I hope this makes sense but as I’ve got a cold so my thinking isn’t as clear as it should be (I’ll let you decide whether my thinking as ever been that clear!) So we are at start of yet another Brexit/European Union (EU) summit. If nothing is decided then Britain will leave the EU on Friday night. As this is an outcome that neither the British government nor the EU wants then it reasonable to assume that it may well not happen (note the caution as it would be wrong to assume anything when it comes to Brexit.) This doesn’t mean that there will not be a whole lot of histrionics at the summit but the real question that the EU has to address is are they willing to throw the Republic of Ireland under a bus? If you believe the answer is yes then there is a possibility of a no deal on Friday – if not then ignore the good cop/bad cop nonsense and accept that the will be an extension of whatever length. I personally think that there will be a year long extension perhaps even two. This would stop Brexit from dominating the EU agenda in the way that it does now and be relegated to a side issue. It will also allow time for the repeal article 50/second referendum campaign to start to really get into gear. This is where the forthcoming European elections start to become really important.
Unlike UK wide elections (the devolved governments have a different system) the European elections are proportional in nature. This means that the final result will better represent the overall voting rather than the winner takes all first past the post system of all other national votes in the UK. It also is the one vote in the electoral cycle that is all about the EU and given the charged nature of British politics at the moment the EU elections, (which have always been viewed as a bit of a joke) will suddenly be treated far more seriously than before.
What this means is that this is closest thing to a second referendum as the only question will be about Remain or Leave and so we’ll finally be able to gauge the real breakdown of the remain/leave split – well sort of. If openly remain parties such as the Liberal Democrats, the Greens, the Scottish National Party, Plaid Cymru and the newly formed Change UK run on a remain platform then it will be reasonably easy to see what support there is in the country as a whole for remain. The complication in all this is Labour. Whilst the membership is overwhelmingly pro EU many of the areas they represent are not and so what they would run on would be interesting. I suspect it will be a pro(ish) EU platform.
So what of the leave side? The Conservatives are going to be saddled with being the Brexit party whether they like it or not. How they would campaign is impossible to say as the party is so split it is hard to see what they platform would be at all. On top of this they will be seen as the governing party that has made such a pig’s breakfast of the whole thing and so are likely to get a kicking because of that. Where the disgruntled leave vote goes beyond the Conservatives is another question entirely. UKIP would be the obvious choice but whether they are in any fit state to put up candidates is another question. Nigel Farage might try to get on the ballot but it is far from clear whether this will be allowed. There might be some other fringe right wing groups but there is no real sign of anything organsied and frankly it is too late for anything to come together. Contrary to many of the doomsayers there is no populist alternatives in Britain compared to say the AfD in Germany or the League in Italy.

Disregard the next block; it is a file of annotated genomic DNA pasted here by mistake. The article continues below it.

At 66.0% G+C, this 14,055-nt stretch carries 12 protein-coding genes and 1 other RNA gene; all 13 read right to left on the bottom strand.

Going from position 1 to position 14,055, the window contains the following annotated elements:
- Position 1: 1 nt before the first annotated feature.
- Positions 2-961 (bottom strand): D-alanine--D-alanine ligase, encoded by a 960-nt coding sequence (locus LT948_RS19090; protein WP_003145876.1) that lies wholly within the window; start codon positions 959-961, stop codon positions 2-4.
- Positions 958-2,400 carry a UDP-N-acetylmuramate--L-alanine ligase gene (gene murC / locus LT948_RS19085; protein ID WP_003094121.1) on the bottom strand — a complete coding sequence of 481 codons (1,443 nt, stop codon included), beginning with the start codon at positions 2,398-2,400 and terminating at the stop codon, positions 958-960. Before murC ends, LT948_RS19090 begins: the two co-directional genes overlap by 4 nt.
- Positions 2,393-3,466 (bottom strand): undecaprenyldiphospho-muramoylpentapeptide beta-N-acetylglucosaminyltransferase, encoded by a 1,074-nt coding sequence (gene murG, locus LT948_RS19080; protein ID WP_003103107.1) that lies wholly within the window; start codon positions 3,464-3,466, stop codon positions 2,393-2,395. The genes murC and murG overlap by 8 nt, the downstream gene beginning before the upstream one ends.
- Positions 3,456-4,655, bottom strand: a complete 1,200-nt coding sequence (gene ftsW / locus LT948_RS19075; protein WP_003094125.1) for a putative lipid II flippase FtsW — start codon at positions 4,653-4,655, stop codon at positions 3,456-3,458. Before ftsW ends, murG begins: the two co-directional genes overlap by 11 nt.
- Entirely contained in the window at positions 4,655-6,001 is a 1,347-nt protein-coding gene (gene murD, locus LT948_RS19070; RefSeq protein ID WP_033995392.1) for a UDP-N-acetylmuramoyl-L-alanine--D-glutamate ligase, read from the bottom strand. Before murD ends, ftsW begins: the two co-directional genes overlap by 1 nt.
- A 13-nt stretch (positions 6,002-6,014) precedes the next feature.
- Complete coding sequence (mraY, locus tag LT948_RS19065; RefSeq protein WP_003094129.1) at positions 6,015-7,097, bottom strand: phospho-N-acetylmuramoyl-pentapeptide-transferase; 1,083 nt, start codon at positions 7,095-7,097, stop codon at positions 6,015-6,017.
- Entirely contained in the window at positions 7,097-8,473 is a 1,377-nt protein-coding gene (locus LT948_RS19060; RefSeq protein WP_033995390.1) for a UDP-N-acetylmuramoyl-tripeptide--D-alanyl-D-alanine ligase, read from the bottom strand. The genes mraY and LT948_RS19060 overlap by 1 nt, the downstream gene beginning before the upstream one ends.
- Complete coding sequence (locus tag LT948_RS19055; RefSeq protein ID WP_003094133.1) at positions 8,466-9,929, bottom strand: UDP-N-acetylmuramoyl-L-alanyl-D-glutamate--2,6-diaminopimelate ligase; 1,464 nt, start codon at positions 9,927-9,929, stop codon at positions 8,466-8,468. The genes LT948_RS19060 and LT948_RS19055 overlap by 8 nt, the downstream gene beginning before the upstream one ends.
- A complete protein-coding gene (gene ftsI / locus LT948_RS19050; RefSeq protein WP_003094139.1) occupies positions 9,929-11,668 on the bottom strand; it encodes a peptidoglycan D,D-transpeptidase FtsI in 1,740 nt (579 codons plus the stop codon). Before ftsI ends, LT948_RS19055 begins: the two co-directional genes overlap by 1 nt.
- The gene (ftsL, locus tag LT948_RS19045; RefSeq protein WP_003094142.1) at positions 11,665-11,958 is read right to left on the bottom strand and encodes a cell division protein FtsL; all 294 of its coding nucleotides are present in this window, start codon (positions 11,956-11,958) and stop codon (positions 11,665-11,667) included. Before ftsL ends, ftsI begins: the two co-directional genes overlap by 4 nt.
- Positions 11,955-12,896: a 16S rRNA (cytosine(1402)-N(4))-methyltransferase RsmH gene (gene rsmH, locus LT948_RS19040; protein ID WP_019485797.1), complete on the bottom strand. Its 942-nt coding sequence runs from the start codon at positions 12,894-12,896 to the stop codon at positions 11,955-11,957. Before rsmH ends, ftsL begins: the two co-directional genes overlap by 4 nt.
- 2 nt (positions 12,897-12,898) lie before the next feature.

You will note that the one part of the United Kingdom that I haven’t mentioned is Northern Ireland. Just how any European Elections is used to give the DUP a good kicking is a fascinating question. However, as they appear to have a No Surrender attitude it is unlikely to change their approach. Perhaps the most interesting thing could be alignment of the SDLP and Fianna Fáil and how that works against Sinn Fein.
More than most elections turnout will be vitally important. At the moment it a reasonable bet that the remain voters are the more motivated to vote – huge march in London the other week and the 6m signatures to the revoke article 50 petition are clear indicators of that (Although it is reasonable to assume that they probably represented the same group of people.) If there is a large turn out and there is generally a pro remain cast to the results then this really would ramp the pressure onto parliament. (Again an awful lot of Ifs.)
Whatever the outcome of this election, should they be held, it probably is a big roadblock for any Conservative rump/Labour deal at the moment as many Labour MPs will see the opportunity I have outlined above. If that is the case then why would they want to help the Conservatives out of a Brexit mess of their own making? Should these fail and we do hold the elections then the one thing is sure – the result won’t make things any easier.
Of course the irony of all this is that much of this is the hard Brexiteers making, aided and abetted by Theresa May. If they hadn’t been so determined to leave without a deal, which many of them weren’t during the referendum, then we could already have left the EU on the 29th March 2019. It won’t have been pretty but it would have given them most of what they had always dreamed of. Instead they are marching the country into a very uncertain future which could well result in Britain remaining within the EU. Now that really does take a special kind of political talent which the European Research Group seem to have in abundance.
That is it I’m off to curl up with a mug of Lemsip, bing watch Game of Thrones to prepare for the next and final season which when it is aired on the early hours of Monday morning we may or may not be still members of the European Union.
Winter is here or is it?